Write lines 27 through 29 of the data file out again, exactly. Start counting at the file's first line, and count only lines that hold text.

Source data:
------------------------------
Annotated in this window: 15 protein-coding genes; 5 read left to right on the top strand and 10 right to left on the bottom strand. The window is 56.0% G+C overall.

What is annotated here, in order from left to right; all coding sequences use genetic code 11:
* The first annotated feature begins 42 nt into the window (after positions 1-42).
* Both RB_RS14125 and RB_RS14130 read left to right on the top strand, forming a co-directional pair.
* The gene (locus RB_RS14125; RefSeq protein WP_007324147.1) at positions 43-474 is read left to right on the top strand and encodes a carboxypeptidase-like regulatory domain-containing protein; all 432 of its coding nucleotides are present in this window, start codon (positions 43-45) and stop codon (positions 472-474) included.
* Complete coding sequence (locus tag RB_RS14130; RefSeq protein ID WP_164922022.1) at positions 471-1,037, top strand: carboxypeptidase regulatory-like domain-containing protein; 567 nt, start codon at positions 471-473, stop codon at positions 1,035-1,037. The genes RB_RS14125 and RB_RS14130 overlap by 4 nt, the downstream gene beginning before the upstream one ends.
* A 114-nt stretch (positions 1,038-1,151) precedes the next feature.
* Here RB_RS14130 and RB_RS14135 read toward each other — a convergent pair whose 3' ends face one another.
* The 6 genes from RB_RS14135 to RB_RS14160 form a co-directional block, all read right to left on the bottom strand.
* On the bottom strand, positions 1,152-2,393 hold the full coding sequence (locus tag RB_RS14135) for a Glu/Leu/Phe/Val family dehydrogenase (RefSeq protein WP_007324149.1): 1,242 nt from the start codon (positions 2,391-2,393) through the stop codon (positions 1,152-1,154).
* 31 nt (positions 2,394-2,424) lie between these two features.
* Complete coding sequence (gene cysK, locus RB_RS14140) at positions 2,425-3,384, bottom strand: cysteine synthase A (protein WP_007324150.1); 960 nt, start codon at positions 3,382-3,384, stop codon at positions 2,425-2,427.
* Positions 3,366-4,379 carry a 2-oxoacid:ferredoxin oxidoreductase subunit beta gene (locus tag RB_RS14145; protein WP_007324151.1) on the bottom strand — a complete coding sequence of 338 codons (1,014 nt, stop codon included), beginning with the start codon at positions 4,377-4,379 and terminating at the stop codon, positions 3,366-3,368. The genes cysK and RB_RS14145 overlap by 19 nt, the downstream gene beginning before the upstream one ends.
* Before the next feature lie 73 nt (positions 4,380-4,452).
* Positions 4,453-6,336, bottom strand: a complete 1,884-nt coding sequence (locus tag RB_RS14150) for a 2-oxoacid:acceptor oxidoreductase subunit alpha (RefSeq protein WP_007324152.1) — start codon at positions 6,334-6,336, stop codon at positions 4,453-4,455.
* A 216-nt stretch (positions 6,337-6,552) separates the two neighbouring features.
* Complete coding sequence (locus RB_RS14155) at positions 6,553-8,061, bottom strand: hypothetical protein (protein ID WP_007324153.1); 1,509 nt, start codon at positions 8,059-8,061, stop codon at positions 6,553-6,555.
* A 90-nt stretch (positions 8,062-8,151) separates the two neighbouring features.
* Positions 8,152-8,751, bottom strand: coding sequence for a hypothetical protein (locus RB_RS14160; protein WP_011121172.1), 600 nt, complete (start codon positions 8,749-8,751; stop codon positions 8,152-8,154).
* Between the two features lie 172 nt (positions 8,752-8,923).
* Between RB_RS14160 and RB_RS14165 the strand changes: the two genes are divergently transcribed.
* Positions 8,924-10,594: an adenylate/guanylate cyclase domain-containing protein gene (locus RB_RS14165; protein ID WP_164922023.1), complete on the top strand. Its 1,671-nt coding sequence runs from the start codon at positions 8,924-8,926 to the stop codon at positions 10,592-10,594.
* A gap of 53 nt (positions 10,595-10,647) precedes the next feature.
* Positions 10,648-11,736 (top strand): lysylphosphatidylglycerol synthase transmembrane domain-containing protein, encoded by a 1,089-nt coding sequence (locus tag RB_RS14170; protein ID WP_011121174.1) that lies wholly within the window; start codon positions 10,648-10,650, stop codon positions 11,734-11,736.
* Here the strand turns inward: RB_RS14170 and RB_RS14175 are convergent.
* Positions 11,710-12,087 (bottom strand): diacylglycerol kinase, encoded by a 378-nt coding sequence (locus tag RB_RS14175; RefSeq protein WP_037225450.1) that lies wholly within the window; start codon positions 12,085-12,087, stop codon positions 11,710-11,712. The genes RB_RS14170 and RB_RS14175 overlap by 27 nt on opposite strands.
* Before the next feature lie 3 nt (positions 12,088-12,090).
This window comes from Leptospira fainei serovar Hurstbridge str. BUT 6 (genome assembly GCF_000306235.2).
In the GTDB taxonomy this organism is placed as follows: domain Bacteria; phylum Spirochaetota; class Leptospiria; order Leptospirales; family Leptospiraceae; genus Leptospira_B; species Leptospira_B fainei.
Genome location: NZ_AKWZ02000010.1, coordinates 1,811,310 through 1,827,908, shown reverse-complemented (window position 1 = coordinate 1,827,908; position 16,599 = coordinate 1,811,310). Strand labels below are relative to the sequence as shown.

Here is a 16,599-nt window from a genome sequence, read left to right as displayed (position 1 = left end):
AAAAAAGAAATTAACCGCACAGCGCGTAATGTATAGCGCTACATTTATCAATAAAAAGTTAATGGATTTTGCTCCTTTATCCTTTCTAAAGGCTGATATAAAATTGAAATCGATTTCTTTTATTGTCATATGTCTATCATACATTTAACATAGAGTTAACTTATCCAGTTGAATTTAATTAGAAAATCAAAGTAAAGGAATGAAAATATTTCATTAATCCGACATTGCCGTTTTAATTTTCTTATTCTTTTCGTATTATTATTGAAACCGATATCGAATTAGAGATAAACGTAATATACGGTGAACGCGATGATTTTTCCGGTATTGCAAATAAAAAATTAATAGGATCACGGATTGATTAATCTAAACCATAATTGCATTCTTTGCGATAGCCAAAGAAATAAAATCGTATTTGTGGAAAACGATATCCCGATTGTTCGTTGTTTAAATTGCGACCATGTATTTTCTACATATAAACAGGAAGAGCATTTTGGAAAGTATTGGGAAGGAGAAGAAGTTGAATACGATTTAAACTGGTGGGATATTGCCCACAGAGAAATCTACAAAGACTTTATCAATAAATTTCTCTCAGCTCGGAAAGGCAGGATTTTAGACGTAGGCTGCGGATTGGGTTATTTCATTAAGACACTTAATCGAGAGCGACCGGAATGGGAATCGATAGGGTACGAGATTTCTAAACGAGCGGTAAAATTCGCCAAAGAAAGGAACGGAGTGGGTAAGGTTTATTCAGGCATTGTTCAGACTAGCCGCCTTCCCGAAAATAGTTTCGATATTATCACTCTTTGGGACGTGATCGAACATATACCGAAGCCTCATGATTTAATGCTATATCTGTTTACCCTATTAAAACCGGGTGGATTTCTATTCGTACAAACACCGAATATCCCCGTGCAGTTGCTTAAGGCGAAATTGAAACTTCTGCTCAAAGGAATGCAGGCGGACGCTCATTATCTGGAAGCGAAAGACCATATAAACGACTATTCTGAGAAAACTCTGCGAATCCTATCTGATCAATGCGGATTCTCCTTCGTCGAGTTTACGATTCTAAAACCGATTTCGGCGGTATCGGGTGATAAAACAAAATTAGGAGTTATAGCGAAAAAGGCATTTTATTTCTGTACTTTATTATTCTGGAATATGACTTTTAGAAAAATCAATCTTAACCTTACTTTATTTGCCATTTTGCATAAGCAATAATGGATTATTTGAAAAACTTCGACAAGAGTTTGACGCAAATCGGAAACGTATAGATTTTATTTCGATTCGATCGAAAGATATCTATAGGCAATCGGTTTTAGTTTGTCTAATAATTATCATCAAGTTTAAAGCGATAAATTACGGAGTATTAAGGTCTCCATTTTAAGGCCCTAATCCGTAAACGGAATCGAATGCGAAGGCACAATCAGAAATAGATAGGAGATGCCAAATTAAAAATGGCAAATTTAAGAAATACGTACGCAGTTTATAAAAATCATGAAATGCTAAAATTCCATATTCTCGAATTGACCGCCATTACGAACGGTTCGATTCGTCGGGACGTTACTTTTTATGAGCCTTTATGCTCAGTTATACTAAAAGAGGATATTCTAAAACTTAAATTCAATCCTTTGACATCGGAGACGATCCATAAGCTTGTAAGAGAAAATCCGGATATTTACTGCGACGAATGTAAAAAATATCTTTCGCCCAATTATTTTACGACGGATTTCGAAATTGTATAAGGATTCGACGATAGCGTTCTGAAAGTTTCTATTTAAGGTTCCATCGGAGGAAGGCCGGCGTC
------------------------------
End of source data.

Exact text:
* Before the next feature lie 3 nt (positions 12,088-12,090).
This window comes from Leptospira fainei serovar Hurstbridge str. BUT 6 (genome assembly GCF_000306235.2).
In the GTDB taxonomy this organism is placed as follows: domain Bacteria; phylum Spirochaetota; class Leptospiria; order Leptospirales; family Leptospiraceae; genus Leptospira_B; species Leptospira_B fainei.